Wednesday, March 19, 2014

The Role of Preaching in the Financial Health of the Church - Lesson 11

Jesus taught about money in sixteen of the thirty-eight parables. One out of ten verses in the gospels deal directly with the subject of money. Over 1000 verses in the Bible are about money and possession (only 500 verses deal with prayer). It is very important that the senior teaching staff of the church teach periodically from the pulpit on the subject of money in an intentional, straight forward, unapologetic way with no compromises for what scripture says about generosity and giving.

These are strong statements but just in case it wasn't clear...

Let's look at what Malachi says in Chapter 3. This is taken from the ESV Bible.

“For I the Lord do not change; therefore you, O children of Jacob, are not consumed. From the days of your fathers you have turned aside from my statutes and have not kept them. Return to me, and I will return to you, says the Lord of hosts. But you say, ‘How shall we return?’ Will man rob God? Yet you are robbing me. But you say, ‘How have we robbed you?’ In your tithes and contributions. You are cursed with a curse, for you are robbing me, the whole nation of you. 10 Bring the full tithe into the storehouse, that there may be food in my house. And thereby put me to the test, says the Lord of hosts, if I will not open the windows of heaven for you and pour down for you a blessing until there is no more need. 11 I will rebuke the devourer for you, so that it will not destroy the fruits of your soil, and your vine in the field shall not fail to bear, says the Lord of hosts. 12 Then all nations will call you blessed, for you will be a land of delight, says the Lord of hosts.

Malachi provides the type of straight forward teaching we should have in our churches on Biblical financial principles.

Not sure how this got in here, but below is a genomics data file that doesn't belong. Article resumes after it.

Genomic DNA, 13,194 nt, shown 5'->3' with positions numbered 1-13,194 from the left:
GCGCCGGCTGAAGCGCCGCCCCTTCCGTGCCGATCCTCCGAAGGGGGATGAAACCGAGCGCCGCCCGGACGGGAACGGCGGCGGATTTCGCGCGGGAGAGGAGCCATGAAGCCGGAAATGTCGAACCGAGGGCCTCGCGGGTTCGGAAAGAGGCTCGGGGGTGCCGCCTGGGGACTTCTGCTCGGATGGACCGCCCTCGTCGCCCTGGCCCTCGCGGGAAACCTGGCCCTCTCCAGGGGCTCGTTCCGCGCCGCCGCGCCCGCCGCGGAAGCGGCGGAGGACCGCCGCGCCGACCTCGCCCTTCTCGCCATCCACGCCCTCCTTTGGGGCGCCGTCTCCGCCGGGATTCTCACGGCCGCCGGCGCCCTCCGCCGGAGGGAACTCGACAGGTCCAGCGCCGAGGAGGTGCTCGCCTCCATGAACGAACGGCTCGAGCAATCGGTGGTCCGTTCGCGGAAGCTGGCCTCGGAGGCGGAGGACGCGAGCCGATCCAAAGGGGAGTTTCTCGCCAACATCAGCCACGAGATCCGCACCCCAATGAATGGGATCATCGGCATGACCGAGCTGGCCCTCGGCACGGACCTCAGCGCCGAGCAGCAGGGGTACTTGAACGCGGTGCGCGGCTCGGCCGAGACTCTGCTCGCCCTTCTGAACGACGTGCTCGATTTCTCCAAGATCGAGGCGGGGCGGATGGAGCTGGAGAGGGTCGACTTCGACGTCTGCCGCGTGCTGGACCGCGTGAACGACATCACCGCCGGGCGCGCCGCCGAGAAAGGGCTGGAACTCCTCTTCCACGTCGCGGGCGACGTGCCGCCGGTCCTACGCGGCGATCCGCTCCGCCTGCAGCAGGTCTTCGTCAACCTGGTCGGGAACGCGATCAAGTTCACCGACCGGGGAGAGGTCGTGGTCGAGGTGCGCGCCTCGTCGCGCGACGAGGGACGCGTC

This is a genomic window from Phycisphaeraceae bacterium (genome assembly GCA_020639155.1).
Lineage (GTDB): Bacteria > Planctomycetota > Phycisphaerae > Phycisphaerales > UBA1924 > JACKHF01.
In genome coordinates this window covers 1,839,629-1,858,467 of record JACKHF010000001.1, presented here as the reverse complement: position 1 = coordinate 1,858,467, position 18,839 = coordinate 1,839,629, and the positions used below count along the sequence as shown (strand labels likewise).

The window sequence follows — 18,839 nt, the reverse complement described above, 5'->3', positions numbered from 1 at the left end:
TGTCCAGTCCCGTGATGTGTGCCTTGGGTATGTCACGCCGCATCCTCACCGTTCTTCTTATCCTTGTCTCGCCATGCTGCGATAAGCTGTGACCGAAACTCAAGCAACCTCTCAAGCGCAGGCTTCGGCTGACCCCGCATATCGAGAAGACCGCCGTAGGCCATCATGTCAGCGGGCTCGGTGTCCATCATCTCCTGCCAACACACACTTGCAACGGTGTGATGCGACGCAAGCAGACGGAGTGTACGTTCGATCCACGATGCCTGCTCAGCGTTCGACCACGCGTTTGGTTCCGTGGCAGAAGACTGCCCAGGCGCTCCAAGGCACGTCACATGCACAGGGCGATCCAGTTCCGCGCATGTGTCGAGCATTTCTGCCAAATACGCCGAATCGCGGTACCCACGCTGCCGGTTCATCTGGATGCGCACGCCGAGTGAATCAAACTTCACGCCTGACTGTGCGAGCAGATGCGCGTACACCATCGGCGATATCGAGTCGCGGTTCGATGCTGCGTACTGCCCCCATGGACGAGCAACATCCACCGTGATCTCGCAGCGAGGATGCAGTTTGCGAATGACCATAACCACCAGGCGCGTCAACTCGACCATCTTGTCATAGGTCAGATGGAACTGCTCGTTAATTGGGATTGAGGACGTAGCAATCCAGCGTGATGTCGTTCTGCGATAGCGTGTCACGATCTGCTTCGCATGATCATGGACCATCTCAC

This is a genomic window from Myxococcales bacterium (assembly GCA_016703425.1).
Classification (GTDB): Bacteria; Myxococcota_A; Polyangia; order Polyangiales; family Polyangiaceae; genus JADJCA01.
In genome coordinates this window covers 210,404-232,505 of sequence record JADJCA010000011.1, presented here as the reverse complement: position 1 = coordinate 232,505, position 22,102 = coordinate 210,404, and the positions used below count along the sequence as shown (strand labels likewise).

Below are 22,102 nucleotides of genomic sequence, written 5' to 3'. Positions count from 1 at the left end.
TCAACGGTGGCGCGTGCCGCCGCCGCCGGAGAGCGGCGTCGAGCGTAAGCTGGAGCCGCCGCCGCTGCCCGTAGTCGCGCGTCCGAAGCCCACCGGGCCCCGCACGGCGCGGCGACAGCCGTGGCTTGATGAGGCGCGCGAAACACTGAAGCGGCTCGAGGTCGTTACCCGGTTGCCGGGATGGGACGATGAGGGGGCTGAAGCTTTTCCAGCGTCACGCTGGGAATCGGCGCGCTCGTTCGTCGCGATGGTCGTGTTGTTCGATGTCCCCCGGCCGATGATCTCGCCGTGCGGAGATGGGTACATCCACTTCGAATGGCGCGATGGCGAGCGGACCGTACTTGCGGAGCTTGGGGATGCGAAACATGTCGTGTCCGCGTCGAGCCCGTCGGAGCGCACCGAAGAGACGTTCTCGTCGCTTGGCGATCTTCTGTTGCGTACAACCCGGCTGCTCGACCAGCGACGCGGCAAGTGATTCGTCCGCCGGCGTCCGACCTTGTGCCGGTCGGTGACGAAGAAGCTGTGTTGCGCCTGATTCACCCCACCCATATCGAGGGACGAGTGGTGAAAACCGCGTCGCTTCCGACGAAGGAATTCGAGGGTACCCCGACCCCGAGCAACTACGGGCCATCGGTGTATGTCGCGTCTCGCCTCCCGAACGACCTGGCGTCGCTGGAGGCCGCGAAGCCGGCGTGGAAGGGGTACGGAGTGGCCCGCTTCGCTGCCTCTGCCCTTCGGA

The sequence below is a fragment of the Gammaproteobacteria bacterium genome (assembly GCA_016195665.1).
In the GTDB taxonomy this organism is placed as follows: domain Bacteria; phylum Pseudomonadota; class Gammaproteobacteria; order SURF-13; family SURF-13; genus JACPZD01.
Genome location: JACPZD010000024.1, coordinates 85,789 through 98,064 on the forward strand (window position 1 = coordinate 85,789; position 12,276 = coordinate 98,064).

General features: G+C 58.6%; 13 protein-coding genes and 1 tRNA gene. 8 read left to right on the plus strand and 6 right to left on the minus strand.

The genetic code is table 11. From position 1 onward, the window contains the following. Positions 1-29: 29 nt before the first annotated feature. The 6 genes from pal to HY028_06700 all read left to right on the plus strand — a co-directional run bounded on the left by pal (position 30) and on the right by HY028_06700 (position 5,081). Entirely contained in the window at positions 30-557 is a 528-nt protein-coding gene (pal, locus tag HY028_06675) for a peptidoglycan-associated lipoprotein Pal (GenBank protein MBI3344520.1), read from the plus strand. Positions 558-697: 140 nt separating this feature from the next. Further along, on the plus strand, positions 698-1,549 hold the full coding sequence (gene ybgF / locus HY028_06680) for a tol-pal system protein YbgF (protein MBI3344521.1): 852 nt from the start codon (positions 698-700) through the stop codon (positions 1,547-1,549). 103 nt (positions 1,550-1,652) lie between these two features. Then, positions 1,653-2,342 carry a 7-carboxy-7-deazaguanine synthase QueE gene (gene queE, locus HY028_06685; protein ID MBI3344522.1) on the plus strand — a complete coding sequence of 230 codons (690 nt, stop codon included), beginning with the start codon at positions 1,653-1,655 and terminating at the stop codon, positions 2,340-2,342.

A Biblical view on money is a difficult topic to preach on, because it is so often misunderstood. But that is because churches aren't diligent about teaching believers the Biblical view of money. Preaching on money should never eclipse preaching the gospel, but in light of how much time Jesus spent talking about money, it cannot be ignored. A healthy view of money in the life of the church and the believer can only be achieved with intentional, periodic, challenging and sound teaching.

That doesn't give the pastor license to put a guilt trip on his congregation in an effort to prompt them to give. I watched a U-Tube video a few weeks ago in which the pastor of an evangelical church on "giving Sunday" told his congregation that each person's annual giving was like their light bill or their water bill that they needed to pay. It was their obligation to pay their bill to God. Well I didn't even watch the rest of the video, because the approach and maybe even the theology behind those words were just wrong. Remember the Holy Spirit is the author of our generosity and God provides the resources.  We give because we are created in God's image and He is a giver (John 3:16) not because we have some kind of a "cosmic bill" to pay.

This pastor needs to understand that he is not just sharing information on an alternate approach to the everyday financial challenges of life and he is not just trying to motivate people to part with their hard earned money. When he is teaching Biblical principles he is teaching spiritual wisdom, not just financial facts. Financial teaching should be a time of spiritual growth and faith building that reaches out to the heart, mind and spirit of believers. Stick to scripture and rely on the Holy Spirit and God will bless your preaching in this area.


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